A determined woman seeks justice.
Elizabeth Miles had a disreputable past as a grifter, but a chance friendship with Mrs. Bates, a suffragette, introduced her into New York society, and now she’s engaged to her friend's son, Gideon Bates, a straight-arrow lawyer. While Gideon is waiting to be called up to serve in the Great War, Cpl. Thomas Preston asks him to draft a new will leaving Thomas’ money and his one-third share in Preston Shoe Manufacturing to his pregnant new wife, Rose O’Dell, instead of his older brother, Fred, who currently shares ownership of the company with Thomas and Delia, their young, widowed stepmother. Since Rose is not the sort the Preston family would approve of, Gideon writes the will in secret, naming himself executor, and Thomas leaves it with Rose. All too soon thereafter, an angry Fred Preston barges into Gideon’s office saying that his brother is dead and his brother's widow claims to be the heir. Refusing to reveal his client’s business, Gideon visits Rose’s apartment, where he runs into the bruiser who attempted to strangle her and stole the only signed copy of the will. It’s clear that neither Fred nor his stepmother will help Rose, whom Elizabeth moves to her aunt’s house, where she and several other progressive women live, knowing that she’ll be safe. When neither threats of court cases nor attempts to shame Fred work, Elizabeth turns to her brother and father, the Old Man, and their talented group of con men (City of Secrets, 2018, etc.) to find a way to raise money for Rose and the coming child. Disapproving of war profiteers and men who hurt women, the group comes up with a clever plan that will make Rose rich and pay them something for their efforts. They stumble into the American Protective League, a nest of German spies, and a still more dangerous enemy in the Spanish flu, which will kill vast numbers all over the globe.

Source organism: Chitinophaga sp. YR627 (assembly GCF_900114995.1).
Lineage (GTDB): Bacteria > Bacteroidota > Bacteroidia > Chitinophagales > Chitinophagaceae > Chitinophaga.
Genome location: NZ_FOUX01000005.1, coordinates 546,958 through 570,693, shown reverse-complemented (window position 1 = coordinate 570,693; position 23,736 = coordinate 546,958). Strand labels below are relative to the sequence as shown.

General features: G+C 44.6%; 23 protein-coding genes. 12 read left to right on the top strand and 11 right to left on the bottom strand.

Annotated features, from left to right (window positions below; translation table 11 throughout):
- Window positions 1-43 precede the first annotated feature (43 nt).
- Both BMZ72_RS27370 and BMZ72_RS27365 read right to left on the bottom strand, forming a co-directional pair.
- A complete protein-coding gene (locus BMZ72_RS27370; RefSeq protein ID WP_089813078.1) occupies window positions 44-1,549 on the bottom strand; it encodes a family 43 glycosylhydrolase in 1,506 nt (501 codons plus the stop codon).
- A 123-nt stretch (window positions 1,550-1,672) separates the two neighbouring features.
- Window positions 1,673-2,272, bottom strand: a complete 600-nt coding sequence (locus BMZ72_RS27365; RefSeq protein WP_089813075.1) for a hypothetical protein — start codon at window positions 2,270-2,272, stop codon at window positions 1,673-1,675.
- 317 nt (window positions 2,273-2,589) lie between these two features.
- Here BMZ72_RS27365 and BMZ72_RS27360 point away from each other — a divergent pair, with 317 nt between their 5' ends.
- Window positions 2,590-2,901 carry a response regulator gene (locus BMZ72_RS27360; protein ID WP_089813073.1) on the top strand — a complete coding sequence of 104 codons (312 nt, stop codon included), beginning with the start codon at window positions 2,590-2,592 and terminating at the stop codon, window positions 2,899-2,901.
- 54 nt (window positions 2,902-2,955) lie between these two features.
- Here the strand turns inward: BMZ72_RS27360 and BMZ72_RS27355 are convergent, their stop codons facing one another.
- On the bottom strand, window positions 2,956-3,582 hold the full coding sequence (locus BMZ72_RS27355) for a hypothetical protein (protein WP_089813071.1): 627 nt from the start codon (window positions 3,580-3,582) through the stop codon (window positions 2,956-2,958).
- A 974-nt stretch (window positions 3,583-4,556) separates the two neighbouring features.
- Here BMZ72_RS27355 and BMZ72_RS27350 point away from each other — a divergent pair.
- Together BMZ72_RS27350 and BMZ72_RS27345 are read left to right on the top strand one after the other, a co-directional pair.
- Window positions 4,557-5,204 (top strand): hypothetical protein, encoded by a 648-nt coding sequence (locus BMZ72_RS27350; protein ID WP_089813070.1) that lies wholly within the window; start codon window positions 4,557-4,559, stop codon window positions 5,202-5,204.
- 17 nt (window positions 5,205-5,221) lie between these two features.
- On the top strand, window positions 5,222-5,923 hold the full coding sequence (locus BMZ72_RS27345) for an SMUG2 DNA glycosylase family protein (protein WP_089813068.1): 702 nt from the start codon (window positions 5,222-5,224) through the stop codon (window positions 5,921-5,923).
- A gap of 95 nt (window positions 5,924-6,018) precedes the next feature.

An amusingly complex con combines with little-known historical details to provide an enchanting read.